Figure 1 shows that 335 patients completed the study (187 given methoxy polyethylene glycol-epoetin beta and 148 given darbepoetin alfa), while 155 withdrew: 58 of 245 (24%) patients in the methoxy polyethylene glycol-epoetin beta group and 97 of 245 (40%) patients in the darbepoetin alfa group. Reasons for withdrawal were balanced between groups and in each study period, with the exception of ‘insufficient therapeutic response’ as assessed by the investigator, primarily in the once-monthly treatment period [10 (4%) and 48 (20%) patients treated with methoxy polyethylene glycol-epoetin beta and darbepoetin alfa, respectively; P<0.0001].
Table 1 shows baseline characteristics for all randomized patients, which were similar in the two treatment groups and comparable to those in previously reported studies of dialysis patients. Mean haemoglobin concentrations at baseline, approximately 12.1 g/dL in both, did not differ between groups. Both ferritin and transferrin saturation were well within recommended limits; 85% (417 of 490) of patients received supplementary iron before randomization.
During the study, a similar percentage of patients in each group received concomitant iron treatment (91% in the methoxy polyethylene glycol-epoetin beta group and 92% in the darbepoetin alfa group). The most common supplements administered were intravenous iron sucrose to 62% of patients in both groups and intravenous ferrous gluconate to 24% of patients in the methoxy polyethylene glycol-epoetin beta group and 23% in the darbepoetin alfa group. Cumulative doses [median (interquartile range, IQR)] of each of the preparations were roughly equal in the two groups: iron sucrose 2100 mg (1325, 3200) and 1900 mg (1100, 2700); ferrous gluconate 2062 mg (1406, 2937) and 2154 mg (1062, 2687) for methoxy polyethylene glycol-epoetin beta and darbepoetin alfa, respectively.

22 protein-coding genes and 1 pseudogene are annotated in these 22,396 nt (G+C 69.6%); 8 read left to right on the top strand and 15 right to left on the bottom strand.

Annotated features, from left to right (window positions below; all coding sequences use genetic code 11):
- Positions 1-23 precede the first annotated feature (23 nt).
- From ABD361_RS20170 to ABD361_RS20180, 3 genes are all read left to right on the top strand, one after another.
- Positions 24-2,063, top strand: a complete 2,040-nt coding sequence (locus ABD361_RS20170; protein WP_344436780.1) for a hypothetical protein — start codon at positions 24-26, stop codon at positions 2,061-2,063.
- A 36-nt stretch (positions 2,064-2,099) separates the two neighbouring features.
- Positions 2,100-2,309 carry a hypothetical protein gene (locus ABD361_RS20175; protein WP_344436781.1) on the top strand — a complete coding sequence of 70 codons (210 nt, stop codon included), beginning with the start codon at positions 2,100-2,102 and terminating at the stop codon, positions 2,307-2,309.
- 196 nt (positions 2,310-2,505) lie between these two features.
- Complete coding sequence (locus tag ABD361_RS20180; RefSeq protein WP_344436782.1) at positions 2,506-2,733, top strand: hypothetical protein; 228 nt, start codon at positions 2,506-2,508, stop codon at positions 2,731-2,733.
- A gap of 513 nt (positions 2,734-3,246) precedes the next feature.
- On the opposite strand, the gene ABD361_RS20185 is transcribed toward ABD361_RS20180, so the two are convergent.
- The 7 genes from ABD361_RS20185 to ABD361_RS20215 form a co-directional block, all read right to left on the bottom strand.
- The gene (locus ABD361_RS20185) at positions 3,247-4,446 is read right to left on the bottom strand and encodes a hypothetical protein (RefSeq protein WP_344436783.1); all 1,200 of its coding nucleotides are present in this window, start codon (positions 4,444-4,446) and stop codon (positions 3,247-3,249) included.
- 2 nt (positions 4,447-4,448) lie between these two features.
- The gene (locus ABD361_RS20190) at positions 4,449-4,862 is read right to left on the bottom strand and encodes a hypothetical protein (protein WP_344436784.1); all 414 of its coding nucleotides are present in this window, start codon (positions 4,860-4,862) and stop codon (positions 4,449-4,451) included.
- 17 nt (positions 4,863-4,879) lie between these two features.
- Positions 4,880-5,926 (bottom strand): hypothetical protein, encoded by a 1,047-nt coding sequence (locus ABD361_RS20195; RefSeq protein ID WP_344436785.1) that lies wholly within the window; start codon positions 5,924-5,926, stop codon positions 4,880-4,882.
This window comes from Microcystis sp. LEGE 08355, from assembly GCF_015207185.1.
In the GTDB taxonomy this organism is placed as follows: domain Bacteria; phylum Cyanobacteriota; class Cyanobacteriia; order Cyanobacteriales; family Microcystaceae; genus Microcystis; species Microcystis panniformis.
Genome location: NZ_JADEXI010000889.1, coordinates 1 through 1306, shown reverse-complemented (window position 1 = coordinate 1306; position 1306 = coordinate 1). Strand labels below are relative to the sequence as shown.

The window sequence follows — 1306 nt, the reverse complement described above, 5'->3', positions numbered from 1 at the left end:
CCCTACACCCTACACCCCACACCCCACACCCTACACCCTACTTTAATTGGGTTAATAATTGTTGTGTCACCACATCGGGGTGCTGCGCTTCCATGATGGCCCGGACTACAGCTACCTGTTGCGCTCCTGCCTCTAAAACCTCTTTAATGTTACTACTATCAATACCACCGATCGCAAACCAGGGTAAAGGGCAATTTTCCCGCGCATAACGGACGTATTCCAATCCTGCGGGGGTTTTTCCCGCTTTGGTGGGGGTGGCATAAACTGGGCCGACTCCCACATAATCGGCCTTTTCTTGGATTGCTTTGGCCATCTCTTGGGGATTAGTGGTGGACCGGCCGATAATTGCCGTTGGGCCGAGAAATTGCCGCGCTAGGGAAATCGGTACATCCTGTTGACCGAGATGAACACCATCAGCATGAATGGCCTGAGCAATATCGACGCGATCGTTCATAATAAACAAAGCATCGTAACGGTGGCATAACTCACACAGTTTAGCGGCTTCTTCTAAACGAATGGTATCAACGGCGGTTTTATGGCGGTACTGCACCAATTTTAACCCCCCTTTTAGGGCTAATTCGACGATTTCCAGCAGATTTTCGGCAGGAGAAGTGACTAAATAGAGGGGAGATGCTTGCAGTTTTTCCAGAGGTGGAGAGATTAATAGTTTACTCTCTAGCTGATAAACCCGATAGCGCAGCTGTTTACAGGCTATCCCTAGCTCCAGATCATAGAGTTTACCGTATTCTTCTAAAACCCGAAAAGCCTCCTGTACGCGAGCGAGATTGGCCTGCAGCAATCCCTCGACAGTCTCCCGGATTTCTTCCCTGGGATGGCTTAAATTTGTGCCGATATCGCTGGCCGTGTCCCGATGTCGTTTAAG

Angiotensin-converting enzyme inhibitors were administered to 31% of patients and angiotensin II receptor antagonists to 22% of patients in each group.
Thirty-nine patients (15.9%) in the methoxy polyethylene glycol-epoetin beta group and 32 (13.1%) in the darbepoetin alfa group received at least one red blood cell transfusion. The mean number of units of blood transfused per patient was 1.56 and 1.64, respectively. Reasons given for transfusions (in descending order of frequency) were surgery, infection/inflammation, blood loss and anaemia and were balanced between groups.